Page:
A Rabid Fundamentalist Column


John W. Cowart

Change scares me.

Or, at the least, it makes me very uneasy.

For instance, when one of my teen-aged daughters drops an old boyfriend for a new one, the old phrase about the devil you know jumps to my mind.

I wasn't crazy about the first boy, but for heaven's sake, this new one wears earrings!

I dread changing cars. Sure, this used one is new to us, but what unknown surprises will it present ten miles down the road?

When my wife says that she's "improved" a favorite receipt, I just know I won't like the new dish. Sometimes, the new tastes better, of course, but I'd usually rather not find out.

How do you feel when management announces major policy changes at work? Whether the changes are for good or ill, they still make us uneasy.

We resist the winds of change.

I saw a common -- but odd just the same -- change in some of my tools this morning. The screwdriver from my tool box changed racially. So did my knife blade. So did the scissors from my desk drawer.

Each tool looks and functions the same. The screwdriver still has a red, high-impact plastic handle. The knife blade is still sharp. The scissors still cuts paper. But the internal molecular structure of each item will never be the same again. They have been changed.

The change in my tools is simple, but to me most change is scary. When a missionary first told me about Christ and being born again, I was afraid to be changed. I had my own plan; what if God wanted to change me into a preacher? I certainly didn't want that!

I had my own ambitions and I feared that Christ wanted to force me into some unfamiliar mold which wasn't the real me.

I was a regular guy and for me to go around acting pious or godly seemed ridiculous. If I changed, I was afraid my friends would laugh.

I was afraid it wouldn't last.

 I was afraid Christ wasn't real.

I feared change.

Eventually, when I let Christ begin to change me, the same sort of thing happened to me as happened to the screwdriver, knife and scissors. Not exactly the same thing, you understand, but the changes involved are close enough to illustrated what the new birth means to another person who's also afraid that God might want to change him into something he doesn't want to be.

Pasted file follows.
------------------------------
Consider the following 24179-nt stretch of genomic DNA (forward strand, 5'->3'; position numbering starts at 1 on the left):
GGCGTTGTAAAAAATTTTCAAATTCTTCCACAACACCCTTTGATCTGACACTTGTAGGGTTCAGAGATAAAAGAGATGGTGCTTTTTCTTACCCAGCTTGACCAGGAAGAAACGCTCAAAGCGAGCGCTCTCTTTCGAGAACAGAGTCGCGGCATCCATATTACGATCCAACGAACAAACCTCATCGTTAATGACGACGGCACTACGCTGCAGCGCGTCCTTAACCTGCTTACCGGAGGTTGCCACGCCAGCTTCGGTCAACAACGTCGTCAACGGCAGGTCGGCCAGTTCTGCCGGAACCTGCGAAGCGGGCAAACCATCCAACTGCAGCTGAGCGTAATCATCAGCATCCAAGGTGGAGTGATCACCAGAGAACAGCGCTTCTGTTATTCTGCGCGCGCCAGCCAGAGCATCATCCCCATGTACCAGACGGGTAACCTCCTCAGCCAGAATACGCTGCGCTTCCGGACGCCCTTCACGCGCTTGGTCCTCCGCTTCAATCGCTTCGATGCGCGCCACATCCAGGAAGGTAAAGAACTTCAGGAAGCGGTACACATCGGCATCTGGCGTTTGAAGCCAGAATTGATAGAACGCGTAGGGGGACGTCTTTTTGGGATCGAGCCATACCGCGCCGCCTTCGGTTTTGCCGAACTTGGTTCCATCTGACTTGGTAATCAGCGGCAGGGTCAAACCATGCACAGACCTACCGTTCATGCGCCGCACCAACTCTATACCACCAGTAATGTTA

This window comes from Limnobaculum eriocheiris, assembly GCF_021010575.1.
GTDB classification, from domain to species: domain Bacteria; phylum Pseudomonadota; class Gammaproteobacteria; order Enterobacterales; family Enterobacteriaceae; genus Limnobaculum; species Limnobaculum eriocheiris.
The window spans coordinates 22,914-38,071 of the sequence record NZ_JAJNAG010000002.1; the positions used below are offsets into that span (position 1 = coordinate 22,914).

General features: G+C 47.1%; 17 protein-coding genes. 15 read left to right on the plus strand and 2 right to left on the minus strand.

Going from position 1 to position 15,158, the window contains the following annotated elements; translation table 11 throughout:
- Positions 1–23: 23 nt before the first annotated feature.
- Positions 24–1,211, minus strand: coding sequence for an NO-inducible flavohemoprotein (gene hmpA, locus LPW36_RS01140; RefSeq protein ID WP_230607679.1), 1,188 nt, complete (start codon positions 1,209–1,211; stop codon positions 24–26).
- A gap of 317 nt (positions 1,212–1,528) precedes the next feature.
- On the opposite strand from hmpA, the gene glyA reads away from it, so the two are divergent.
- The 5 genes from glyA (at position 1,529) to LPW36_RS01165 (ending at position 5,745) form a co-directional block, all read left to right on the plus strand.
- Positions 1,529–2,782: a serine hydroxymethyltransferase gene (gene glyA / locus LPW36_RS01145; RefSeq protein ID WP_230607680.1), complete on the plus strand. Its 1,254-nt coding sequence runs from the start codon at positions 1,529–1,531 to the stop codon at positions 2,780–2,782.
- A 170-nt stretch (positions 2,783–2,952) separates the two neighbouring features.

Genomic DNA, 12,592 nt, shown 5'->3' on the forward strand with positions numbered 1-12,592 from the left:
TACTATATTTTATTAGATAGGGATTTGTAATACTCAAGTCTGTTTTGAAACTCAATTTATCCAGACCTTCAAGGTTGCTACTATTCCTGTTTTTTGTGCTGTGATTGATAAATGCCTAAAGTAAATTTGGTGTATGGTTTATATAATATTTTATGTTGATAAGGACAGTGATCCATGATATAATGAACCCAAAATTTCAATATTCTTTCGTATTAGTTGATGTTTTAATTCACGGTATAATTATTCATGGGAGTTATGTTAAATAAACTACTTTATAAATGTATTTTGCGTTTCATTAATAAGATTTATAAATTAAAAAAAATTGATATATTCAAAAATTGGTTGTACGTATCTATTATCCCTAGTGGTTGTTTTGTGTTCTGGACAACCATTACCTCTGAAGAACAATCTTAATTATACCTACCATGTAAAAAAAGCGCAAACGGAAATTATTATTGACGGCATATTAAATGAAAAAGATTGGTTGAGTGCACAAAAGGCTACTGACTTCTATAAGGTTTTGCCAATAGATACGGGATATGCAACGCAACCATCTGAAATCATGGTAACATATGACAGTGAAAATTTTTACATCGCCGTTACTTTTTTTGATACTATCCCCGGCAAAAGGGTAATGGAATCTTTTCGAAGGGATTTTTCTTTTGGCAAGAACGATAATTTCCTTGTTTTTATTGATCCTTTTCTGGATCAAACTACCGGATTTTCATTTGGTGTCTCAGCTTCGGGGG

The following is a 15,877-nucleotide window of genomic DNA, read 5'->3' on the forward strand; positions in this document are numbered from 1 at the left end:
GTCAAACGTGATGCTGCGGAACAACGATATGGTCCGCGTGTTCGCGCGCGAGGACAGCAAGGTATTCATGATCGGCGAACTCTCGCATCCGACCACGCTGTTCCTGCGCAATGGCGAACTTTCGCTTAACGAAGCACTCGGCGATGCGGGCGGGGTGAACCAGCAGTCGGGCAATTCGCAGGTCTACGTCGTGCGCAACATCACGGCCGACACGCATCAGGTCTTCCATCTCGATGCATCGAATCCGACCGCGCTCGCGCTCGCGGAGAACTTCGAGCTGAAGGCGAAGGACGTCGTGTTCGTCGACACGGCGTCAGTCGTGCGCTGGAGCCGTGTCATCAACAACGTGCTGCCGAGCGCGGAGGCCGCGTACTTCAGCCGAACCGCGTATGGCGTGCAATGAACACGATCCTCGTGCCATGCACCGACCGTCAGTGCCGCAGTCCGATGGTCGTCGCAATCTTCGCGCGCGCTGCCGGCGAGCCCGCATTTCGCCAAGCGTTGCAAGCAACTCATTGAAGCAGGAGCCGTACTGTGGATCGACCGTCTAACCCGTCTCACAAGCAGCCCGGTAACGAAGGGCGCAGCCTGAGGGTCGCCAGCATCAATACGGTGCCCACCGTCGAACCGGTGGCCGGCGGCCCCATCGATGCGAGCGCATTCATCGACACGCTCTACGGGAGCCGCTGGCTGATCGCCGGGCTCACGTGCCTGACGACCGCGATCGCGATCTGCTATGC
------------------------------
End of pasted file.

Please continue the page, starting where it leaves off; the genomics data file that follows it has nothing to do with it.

The change in my tools was very simple.

I rubbed each tool against a horseshoe magnet. With only a few strokes, the horseshoe magnetized the screwdriver. It polarized things within the metal so that while each tool retains its previous shape and function, each now has an added quality.

Each is fully itself as it was before, but now each also manifests the characteristics of the magnet which touched it. And although each tool is magnetic, it is still what it was originally designed to be.

God originally designed you for a purpose.

You are His tool created for a specific job or function.

He is a craftsman; he won't use you to pound nails if you were made to cut paper. He won’t use you as a can opener if you’re made for brain surgery. He knows what you were designed for and, if you let Him, He will use you to that end.

God does not lead you into the frustration of doing things you were never meant to do.

That’s satan’s dirty trick – and our own screw up.

When you refuse to fit into God's plan, your alignment gets all messed up; things inside you tug this way and that until you get lost and confused, not knowing what you're made for or where you're going.